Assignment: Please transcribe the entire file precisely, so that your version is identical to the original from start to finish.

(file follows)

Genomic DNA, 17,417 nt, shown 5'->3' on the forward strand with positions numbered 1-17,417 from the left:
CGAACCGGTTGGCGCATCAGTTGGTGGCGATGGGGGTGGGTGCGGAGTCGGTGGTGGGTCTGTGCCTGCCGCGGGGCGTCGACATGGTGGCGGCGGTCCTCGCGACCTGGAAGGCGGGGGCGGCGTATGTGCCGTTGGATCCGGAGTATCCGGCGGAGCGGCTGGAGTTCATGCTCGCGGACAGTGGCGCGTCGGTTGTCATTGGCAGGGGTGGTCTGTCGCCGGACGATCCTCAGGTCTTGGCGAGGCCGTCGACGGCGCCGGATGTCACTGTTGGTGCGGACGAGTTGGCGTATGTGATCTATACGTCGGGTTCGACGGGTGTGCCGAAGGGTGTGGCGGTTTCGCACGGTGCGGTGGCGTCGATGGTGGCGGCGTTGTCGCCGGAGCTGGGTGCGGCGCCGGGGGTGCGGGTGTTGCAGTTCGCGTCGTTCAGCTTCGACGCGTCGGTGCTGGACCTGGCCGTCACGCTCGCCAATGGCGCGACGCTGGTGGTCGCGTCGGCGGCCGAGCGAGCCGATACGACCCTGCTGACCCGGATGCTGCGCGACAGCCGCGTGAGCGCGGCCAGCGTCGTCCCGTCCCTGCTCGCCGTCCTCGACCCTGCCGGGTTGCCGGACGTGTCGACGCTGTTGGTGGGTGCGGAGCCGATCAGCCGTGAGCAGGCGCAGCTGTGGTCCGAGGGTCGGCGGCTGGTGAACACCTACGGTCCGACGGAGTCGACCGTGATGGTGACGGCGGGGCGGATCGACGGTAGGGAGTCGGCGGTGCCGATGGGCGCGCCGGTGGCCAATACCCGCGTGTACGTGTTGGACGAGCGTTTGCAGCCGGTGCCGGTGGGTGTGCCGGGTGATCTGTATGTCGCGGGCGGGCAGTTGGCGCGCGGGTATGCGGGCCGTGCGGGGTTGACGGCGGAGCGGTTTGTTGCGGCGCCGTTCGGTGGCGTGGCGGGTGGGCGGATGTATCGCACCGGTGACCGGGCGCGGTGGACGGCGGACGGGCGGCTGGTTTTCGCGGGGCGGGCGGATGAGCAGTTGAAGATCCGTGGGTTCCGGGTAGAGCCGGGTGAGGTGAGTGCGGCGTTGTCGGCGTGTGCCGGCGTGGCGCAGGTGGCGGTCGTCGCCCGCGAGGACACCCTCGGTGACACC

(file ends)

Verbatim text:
Genomic DNA, 17,417 nt, shown 5'->3' on the forward strand with positions numbered 1-17,417 from the left:
CGAACCGGTTGGCGCATCAGTTGGTGGCGATGGGGGTGGGTGCGGAGTCGGTGGTGGGTCTGTGCCTGCCGCGGGGCGTCGACATGGTGGCGGCGGTCCTCGCGACCTGGAAGGCGGGGGCGGCGTATGTGCCGTTGGATCCGGAGTATCCGGCGGAGCGGCTGGAGTTCATGCTCGCGGACAGTGGCGCGTCGGTTGTCATTGGCAGGGGTGGTCTGTCGCCGGACGATCCTCAGGTCTTGGCGAGGCCGTCGACGGCGCCGGATGTCACTGTTGGTGCGGACGAGTTGGCGTATGTGATCTATACGTCGGGTTCGACGGGTGTGCCGAAGGGTGTGGCGGTTTCGCACGGTGCGGTGGCGTCGATGGTGGCGGCGTTGTCGCCGGAGCTGGGTGCGGCGCCGGGGGTGCGGGTGTTGCAGTTCGCGTCGTTCAGCTTCGACGCGTCGGTGCTGGACCTGGCCGTCACGCTCGCCAATGGCGCGACGCTGGTGGTCGCGTCGGCGGCCGAGCGAGCCGATACGACCCTGCTGACCCGGATGCTGCGCGACAGCCGCGTGAGCGCGGCCAGCGTCGTCCCGTCCCTGCTCGCCGTCCTCGACCCTGCCGGGTTGCCGGACGTGTCGACGCTGTTGGTGGGTGCGGAGCCGATCAGCCGTGAGCAGGCGCAGCTGTGGTCCGAGGGTCGGCGGCTGGTGAACACCTACGGTCCGACGGAGTCGACCGTGATGGTGACGGCGGGGCGGATCGACGGTAGGGAGTCGGCGGTGCCGATGGGCGCGCCGGTGGCCAATACCCGCGTGTACGTGTTGGACGAGCGTTTGCAGCCGGTGCCGGTGGGTGTGCCGGGTGATCTGTATGTCGCGGGCGGGCAGTTGGCGCGCGGGTATGCGGGCCGTGCGGGGTTGACGGCGGAGCGGTTTGTTGCGGCGCCGTTCGGTGGCGTGGCGGGTGGGCGGATGTATCGCACCGGTGACCGGGCGCGGTGGACGGCGGACGGGCGGCTGGTTTTCGCGGGGCGGGCGGATGAGCAGTTGAAGATCCGTGGGTTCCGGGTAGAGCCGGGTGAGGTGAGTGCGGCGTTGTCGGCGTGTGCCGGCGTGGCGCAGGTGGCGGTCGTCGCCCGCGAGGACACCCTCGGTGACACC